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Adaptive response induced by different dose rates of γ-radiation in MCF-10A cells
Stockholm University, Faculty of Science, Department of Molecular Biosciences, The Wenner-Gren Institute.
(English)Manuscript (preprint) (Other academic)
Abstract [en]

A phenomenon in which exposure to a low adapting dose of radiation makes cells more resistant to the effects of a subsequent high dose exposure is termed radio-adaptive response. Adaptive response could hypothetically reduce the risk of late adverse effects of chronic or acute radiation exposures in humans. Understanding the underlying mechanisms of such responses are of relevance for radiation protection as well as for the clinical applications of radiation in medicine. However, due to the variability of responses depending on the model system and radiation condition, there is a need to further study under what conditions adaptive response can be induced. In this study, we analyzed if there is a dose rate dependence for the adapting dose, assuming that the adapting dose induces DNA response/repair pathways that are dose rate dependent. MCF-10A cells were exposed to a 50 mGy adapting dose administered acutely (24 Gy/h) or chronically (1.4 or 4.1 mGy/h). After 2 hours incubation time cells were exposed to a challenging dose of 1 to 5 Gy. Adaptive response was absent at the level of clonogenic survival and present at the level of mutations only at 1.4 mGy/h administration of adapting dose. Overall, no dose rate effect of the adapting dose was observed at the level of clonogenic survival, while it was seen at the frequency of mutants. On the other hand, a dose rate effect was absent at the level of mutant frequency.

Keyword [en]
Adaptive response, low dose rate, ionizing radiation, mutation rate
National Category
Biological Sciences
Research subject
Molecular Genetics
Identifiers
URN: urn:nbn:se:su:diva-114310OAI: oai:DiVA.org:su-114310DiVA: diva2:791137
Available from: 2015-02-26 Created: 2015-02-26 Last updated: 2016-01-29Bibliographically approved
In thesis
1. Role of MTH1 and MYH proteins in genotoxic effects of radiation
Open this publication in new window or tab >>Role of MTH1 and MYH proteins in genotoxic effects of radiation
2015 (English)Doctoral thesis, comprehensive summary (Other academic)
Abstract [en]

Humans are constantly exposed to different types of radiations. It has been suggested that low dose and low dose rate of γ-radiation as well as ultra violet A (UVA) induce oxidative stress in cells that may promote mutations. The mechanisms behind radiation-induced oxidative stress and its relation to genotoxicity and cancer induction are not well understood. In the majority of investigations, the DNA molecule has been studied as the target for mutations, however the results obtained in our group point out that DNA bases in the cytoplasm could also be a significant target. MTH1 and MYH are two of the key proteins of the repair pathway that prevent mutations arising from oxidized DNA bases. In this thesis, we studied the role of MTH1 and MYH in genotoxicity of UVA and γ-radiation. The adaptive response to low dose rates of γ-radiation was also investigated. MTH1 and/or MYH were knockdown in human lymphoblastoid TK6 cells. The clonogenic survival, mutant frequency and chromosomal aberration assays were performed following UVA or γ-radiation exposure. Our results indicated that acute exposure to UVA or γ-radiation affects cell survival and also increases the mutant frequency above the background. The mutant frequency in MTH1 deficient cells was higher than that in wild types after UVA exposure. Following γ-radiation exposure, a higher mutant frequency was observed in the MYH and MTH1 deficient cells, in comparison to either MYH or MTH1 deficient or wild type cells. No dose rate effect of γ-radiation for mutations was observed. An adaptive response to γ-radiation was observed at the mutation level in MCF-10A cells but not at the survival level. In summary, our results suggest that; a) MYH and MTH1 cooperatively protect cells against genotoxic effects of γ-radiation; b) MTH1 protects cells from UVA-induced mutations; c) low dose rates of γ-radiation may induce an adaptive response at the mutation level; d) there is no dose rate effect for γ-radiation at the mutation level.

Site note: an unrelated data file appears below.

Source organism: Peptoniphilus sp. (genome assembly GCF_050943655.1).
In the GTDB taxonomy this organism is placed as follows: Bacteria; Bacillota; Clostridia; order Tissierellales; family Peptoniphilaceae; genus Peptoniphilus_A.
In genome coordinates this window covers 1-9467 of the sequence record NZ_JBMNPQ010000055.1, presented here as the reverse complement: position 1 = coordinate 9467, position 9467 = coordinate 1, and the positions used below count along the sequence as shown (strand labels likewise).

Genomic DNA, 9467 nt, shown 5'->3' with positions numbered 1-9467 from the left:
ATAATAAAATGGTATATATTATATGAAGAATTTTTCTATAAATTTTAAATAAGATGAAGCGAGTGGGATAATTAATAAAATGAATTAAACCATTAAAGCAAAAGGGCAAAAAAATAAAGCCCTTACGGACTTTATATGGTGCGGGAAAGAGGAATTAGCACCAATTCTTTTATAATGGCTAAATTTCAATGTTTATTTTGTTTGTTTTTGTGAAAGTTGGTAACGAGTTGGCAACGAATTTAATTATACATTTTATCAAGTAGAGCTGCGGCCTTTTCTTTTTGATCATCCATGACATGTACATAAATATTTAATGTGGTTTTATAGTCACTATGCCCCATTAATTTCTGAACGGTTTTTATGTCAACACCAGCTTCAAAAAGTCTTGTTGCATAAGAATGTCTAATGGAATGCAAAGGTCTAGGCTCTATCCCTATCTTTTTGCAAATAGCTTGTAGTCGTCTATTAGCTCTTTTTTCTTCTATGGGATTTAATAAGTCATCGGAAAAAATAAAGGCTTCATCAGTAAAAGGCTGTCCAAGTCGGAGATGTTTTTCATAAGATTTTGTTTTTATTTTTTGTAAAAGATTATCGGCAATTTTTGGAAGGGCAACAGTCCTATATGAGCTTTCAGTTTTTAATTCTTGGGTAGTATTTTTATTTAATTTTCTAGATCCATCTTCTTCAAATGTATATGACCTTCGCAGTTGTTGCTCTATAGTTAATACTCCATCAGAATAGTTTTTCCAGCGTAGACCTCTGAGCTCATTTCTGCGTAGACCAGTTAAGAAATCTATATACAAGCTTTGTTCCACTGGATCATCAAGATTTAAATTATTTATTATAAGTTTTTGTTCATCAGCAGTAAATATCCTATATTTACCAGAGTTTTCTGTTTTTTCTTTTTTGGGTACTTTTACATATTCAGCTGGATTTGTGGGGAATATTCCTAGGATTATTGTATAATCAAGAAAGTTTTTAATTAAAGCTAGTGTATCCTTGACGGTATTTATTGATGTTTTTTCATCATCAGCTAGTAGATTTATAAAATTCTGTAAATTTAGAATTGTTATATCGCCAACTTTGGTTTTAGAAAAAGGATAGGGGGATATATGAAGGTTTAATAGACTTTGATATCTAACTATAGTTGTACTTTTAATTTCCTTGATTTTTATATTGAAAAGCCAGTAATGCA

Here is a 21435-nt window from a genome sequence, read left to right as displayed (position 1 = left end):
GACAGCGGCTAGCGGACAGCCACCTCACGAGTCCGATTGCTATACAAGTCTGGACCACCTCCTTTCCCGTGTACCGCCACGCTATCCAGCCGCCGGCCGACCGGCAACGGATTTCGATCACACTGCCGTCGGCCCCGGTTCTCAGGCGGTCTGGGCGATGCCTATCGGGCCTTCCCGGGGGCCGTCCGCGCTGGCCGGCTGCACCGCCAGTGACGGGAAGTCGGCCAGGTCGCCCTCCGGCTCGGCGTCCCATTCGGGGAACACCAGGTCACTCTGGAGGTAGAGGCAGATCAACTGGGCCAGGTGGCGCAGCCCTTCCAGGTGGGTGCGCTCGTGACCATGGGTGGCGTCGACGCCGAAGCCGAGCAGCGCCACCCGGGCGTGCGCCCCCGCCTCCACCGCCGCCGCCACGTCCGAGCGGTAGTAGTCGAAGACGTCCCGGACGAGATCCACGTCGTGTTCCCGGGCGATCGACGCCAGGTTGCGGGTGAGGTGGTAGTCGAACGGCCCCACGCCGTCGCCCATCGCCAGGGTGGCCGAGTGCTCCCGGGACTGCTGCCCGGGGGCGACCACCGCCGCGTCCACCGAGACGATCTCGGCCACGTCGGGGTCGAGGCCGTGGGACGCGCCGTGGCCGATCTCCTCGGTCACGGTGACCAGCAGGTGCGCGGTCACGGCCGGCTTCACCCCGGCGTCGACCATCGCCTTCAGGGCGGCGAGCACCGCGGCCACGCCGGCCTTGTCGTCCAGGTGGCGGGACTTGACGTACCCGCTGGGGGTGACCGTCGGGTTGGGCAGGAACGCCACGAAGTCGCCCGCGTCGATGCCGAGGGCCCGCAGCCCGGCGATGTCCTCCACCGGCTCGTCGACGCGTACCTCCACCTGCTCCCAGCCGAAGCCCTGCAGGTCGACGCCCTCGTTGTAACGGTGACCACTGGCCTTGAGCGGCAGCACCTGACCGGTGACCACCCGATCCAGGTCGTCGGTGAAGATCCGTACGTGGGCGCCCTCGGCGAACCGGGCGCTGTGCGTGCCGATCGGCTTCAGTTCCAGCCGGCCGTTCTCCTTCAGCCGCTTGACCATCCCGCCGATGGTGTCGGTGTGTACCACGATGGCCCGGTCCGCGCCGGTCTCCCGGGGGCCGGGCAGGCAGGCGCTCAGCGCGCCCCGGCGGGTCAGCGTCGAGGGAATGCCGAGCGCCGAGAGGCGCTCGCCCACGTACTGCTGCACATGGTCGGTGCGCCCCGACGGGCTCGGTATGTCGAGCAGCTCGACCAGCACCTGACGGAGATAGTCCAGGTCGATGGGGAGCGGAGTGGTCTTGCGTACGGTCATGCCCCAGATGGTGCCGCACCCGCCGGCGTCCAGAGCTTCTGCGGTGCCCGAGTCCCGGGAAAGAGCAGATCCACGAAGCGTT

Place, publisher, year, edition, pages
Stockholm: Department of Molecular Biosciences, The Wenner-Gren Institute, Stockholm University, 2015. 45 p.
Keyword
MTH1, MYH, gamma radiation, UV radiation, oxidative stress, low dose rate ionizing radiation
National Category
Medical Biotechnology (with a focus on Cell Biology (including Stem Cell Biology), Molecular Biology, Microbiology, Biochemistry or Biopharmacy)
Research subject
Molecular Genetics
Identifiers
urn:nbn:se:su:diva-113835 (URN)978-91-7649-099-0 (ISBN)
Public defence
2015-03-30, Magnélisalen, Kemiska övningslaboratoriet, Svante Arrhenius väg 16 B, Stockholm, 13:00 (English)
Opponent
Supervisors
Note

At the time of the doctoral defense, the following papers were unpublished and had a status as follows: Paper 2: Manuscript. Paper 3: Manuscript.

Available from: 2015-03-09 Created: 2015-02-12 Last updated: 2015-03-18Bibliographically approved

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